Is it possible to use Facebook for fun and for finding a job? That's a question that burdens young users of the social networking website, many of whom have started transforming their personal profiles into online resumes. There's a reason for caution. Some 70 percent of hiring managers have rejected candidates based on what they found online about that person, according to a report from Microsoft in 2009.
However, ruling out the use of social media for finding a job narrows the search to a candidate's disadvantage. According to a report by the Society of Human Resource Management, more than half of employers now use Facebook to find employees. Some 95 percent use LinkedIn and 42 percent use Twitter.
Here are some things to keep in mind when developing an online profile for job-seeking purposes.
Check your online persona. What picture will a prospective employer get of you online? Google your name using quotation marks to make sure there isn't content lurking in cyberspace that could tarnish your professional reputation.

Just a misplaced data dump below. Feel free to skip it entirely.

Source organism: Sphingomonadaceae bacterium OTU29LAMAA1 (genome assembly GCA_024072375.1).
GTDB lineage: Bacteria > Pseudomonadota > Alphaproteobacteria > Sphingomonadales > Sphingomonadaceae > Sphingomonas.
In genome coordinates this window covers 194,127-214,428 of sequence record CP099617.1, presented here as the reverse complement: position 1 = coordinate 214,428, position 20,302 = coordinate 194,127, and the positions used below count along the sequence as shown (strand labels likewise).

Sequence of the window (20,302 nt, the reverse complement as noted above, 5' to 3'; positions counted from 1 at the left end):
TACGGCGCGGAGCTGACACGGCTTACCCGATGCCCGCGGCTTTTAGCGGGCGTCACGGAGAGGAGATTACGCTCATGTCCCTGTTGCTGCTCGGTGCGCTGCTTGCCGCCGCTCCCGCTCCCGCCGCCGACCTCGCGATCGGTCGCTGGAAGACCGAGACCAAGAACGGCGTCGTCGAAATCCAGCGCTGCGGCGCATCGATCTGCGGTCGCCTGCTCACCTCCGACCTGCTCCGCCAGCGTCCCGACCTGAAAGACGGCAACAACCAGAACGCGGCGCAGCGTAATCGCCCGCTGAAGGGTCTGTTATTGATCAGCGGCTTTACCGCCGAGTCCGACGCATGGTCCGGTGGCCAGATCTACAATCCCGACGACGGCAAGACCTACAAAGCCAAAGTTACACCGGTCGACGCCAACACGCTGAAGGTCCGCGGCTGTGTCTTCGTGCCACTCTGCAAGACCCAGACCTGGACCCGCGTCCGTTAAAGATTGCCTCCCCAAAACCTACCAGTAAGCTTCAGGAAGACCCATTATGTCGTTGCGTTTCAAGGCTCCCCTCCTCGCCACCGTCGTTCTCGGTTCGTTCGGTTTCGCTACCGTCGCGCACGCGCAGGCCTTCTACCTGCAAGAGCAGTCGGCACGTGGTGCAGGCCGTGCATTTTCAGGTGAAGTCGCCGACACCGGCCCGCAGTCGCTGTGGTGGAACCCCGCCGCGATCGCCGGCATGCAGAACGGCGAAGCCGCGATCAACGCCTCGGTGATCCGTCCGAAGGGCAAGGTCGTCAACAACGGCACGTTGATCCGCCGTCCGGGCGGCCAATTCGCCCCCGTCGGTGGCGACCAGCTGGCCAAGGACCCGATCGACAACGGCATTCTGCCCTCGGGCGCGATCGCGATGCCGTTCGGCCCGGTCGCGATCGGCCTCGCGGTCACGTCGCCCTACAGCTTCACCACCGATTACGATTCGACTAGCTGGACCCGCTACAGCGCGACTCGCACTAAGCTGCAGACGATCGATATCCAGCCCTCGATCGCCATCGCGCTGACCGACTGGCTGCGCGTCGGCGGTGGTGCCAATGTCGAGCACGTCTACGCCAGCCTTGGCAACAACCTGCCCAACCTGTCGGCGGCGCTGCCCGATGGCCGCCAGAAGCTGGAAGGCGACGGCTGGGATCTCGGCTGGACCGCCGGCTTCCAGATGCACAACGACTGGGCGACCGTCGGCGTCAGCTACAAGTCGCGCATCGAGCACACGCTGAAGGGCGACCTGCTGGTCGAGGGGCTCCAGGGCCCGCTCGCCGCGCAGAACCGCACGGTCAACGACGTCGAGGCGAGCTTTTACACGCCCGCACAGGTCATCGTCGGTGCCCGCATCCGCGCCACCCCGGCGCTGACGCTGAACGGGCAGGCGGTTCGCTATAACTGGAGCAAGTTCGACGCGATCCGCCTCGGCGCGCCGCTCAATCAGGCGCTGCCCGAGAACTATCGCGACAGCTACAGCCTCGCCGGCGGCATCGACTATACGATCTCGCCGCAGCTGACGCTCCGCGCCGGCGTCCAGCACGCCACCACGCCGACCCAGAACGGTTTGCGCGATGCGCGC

If there are links to questionable material you can control (like old blog posts or inappropriate social media profiles), go back and delete them.
Think of social networking sites you frequent as brand-builders. If you use them for fun and for job-hunting, it's important to maintain an air of professionalism no matter what online activities you participate in.
When building online contacts, Kristen Jacoway, author of "I'm in a Job Search - Now What?" (Happy About, 2010) says it's also important to only friend or connect with people you know and trust.
Since a Facebook listing is a public profile anyone can view, "make sure these connections are people who would not turn off a potential recruiter or employer," she says.
Be private - but not too private. It can be disconcerting to have old friends you'd rather ignore look at your profile, but if you're using Facebook for employment opportunities, it's important to remain relatively open.
"You'll want to have privacy controls set low to enable recruiters and employers to find you," says Jacoway.
She suggests thinking in terms of keywords. Since employers use geographical search terms, she says it's important to list the state where you currently live.
Facebook job hunting is really networking. Don't think of it as something that new. The platform has changed, but the idea remains the same: finding jobs with the help of friends.
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